By Frank Gillispie
The Madison County Journal
December 29, 2004
Another round of battles over Southern culture
The start of a new year brings another round of battles over Southern Culture. There is a difference this time. The Southern Heritage groups are fighting back with some success.
To start, a newly-elected Georgia legislator, a member of the Sons of Confederate Veterans has pre-filed a Fair Flag Vote bill. The bill calls for a new state flag vote between the Purdue flag and the 56 flag. It requires that the two flags be pictured on the ballot. The bill was drawn up in 2004 but not one legislator was willing to sponsor it. Many said they would co-sponsor, but not one had the nerve to take the lead.
Now that nearly a dozen anti-flag members of the Georgia legislature were defeated, including the Democratic leadership that actively blocked the 56 flag from the prior vote. Now, with new leadership in the legislature, and more support for Southern heritage, the Flaggers have high hopes of finally getting to vote on the 56 flag.
Two Georgia mayors are under attack for violating Georgias memorial protection laws. The mayor of Augusta removed a Confederate flag from a historical flag display on the River Walk. The Mayor of Savannah removed a portrait of Robert E. Lee from city hall. Both are being threatened with lawsuits based on Georgia Code 50-3-1 (b)(1)&(2).
In Kentucky, a high school graduate has filed a lawsuit asking damages from the school system because she was refused admittance to her senior prom.
She was wearing a red gown that she had designed and made especially for the dance. The gown was a full length off shoulder with two blue stripes containing white stars. School officials met her at the front door and refused to allow her to even leave the car.
Finally, a victory for Southern Culture. Mayor Elizabeth A. Minor and City Council President Charles T. Gaynor of Manchester Virginia have accepted the written apology from the mayor of Manchester England, offering closure to a dispute that began late last year. A member of the English citys government had made a statement equating the presence of the Confederate Battle Flag on the Virginia Citys seal to the German swastika. He was immediately inundated with e-mail from around America, and parts of Europe.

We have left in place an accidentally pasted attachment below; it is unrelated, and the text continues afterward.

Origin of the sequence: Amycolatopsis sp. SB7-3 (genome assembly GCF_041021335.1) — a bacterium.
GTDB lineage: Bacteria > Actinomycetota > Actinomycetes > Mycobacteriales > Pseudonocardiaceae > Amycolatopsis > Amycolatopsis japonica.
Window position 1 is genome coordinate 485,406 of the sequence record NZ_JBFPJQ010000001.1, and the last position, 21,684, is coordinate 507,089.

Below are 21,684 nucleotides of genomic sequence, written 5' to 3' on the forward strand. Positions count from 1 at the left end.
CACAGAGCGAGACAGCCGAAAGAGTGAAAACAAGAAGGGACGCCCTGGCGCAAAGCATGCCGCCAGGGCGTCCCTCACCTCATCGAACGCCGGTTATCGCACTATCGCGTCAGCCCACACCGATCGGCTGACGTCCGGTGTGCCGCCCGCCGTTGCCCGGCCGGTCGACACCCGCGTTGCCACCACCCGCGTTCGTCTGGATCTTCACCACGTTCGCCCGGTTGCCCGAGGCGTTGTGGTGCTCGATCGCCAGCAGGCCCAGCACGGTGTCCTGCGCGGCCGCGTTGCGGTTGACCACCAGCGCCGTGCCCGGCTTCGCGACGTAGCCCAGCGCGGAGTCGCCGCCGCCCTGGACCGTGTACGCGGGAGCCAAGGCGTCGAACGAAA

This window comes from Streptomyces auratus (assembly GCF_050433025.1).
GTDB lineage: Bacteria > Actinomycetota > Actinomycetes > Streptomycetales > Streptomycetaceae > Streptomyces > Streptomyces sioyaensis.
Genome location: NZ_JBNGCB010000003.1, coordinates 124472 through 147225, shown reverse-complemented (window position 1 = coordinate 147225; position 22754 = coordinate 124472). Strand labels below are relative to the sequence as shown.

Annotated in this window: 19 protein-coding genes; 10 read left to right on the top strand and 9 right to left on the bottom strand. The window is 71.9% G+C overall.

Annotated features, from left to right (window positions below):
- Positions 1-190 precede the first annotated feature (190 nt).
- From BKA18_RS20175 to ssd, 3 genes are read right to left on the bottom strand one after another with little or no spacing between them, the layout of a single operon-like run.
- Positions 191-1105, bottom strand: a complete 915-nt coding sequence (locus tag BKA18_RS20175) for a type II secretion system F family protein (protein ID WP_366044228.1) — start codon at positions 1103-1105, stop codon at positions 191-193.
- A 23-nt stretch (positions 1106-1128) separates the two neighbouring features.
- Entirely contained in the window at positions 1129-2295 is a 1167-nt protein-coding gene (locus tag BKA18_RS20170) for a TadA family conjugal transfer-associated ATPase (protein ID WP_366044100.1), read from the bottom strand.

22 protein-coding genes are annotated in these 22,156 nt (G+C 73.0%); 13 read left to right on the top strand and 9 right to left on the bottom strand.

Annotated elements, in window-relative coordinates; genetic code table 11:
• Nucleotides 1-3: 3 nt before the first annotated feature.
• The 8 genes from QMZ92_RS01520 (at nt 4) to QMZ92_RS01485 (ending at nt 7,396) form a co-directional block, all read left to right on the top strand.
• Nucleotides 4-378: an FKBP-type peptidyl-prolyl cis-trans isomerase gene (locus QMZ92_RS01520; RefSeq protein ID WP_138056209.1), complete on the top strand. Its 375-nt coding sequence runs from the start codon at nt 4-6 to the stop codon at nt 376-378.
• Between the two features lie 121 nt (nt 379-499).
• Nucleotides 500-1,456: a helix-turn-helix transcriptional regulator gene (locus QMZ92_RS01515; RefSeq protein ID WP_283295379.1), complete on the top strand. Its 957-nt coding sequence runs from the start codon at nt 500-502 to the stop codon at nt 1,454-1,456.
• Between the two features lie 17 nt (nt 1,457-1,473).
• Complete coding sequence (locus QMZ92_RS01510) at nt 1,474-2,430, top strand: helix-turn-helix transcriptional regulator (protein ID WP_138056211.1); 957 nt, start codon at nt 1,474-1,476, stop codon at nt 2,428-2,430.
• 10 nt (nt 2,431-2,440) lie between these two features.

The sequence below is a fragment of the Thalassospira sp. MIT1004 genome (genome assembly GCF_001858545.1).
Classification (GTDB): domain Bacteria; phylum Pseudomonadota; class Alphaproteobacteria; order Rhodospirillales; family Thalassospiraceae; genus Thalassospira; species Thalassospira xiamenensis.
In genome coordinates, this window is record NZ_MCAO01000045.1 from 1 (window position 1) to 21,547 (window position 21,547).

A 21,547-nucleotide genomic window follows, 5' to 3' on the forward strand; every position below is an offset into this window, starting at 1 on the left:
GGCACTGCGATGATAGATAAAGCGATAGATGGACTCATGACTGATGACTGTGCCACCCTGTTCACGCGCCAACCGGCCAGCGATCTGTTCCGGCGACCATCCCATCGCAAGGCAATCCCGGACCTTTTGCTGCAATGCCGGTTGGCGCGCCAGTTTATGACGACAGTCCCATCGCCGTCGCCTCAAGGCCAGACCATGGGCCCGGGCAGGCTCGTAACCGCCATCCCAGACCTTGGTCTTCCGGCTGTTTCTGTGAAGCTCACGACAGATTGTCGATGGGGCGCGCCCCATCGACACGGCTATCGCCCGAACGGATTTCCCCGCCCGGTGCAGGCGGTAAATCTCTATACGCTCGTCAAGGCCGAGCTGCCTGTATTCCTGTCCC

Manchester Virginias seal contains four flags that were important to the citys history. They include the British Union Jack, the U.S. Flag, the Confederate Battle Flag and the Flag of Virginia.
Here in Winchester, we were absolutely appalled by the message of Councilor Loves sentiments, Mayor Cecily Sutton said in a Tuesday telephone interview from the English city, about 70 miles south of London.
I can only emphasize our good opinion of your citizens, and apologize on behalf of the many here for the unrepresentative remarks of one individual, Sutton wrote in a Dec. 10 letter. As this is the traditional season of goodwill, I hope that the people of Winchester, Virginia, will do us the honour of accepting this apology and allowing us to move forward together into a happy new year.
Southern partisans are marshalling their forces, keeping their powder dry and standing up to the South haters. Just because you dont see it in the big media news, dont be fooled into thinking they have given up. After all these years of rolling with the punches, Southern partisans are ready to fight back. It will be an interesting year.
Frank Gillispie is founder of The Madison County Journal. His e-mail address is email@example.com. His website can be accessed at http://frankgillispie.tripod.com/gillispie/
By Margie Richards
The Madison County Journal
December 29, 2004
A Moment with Margie
The good, the bad and the ugly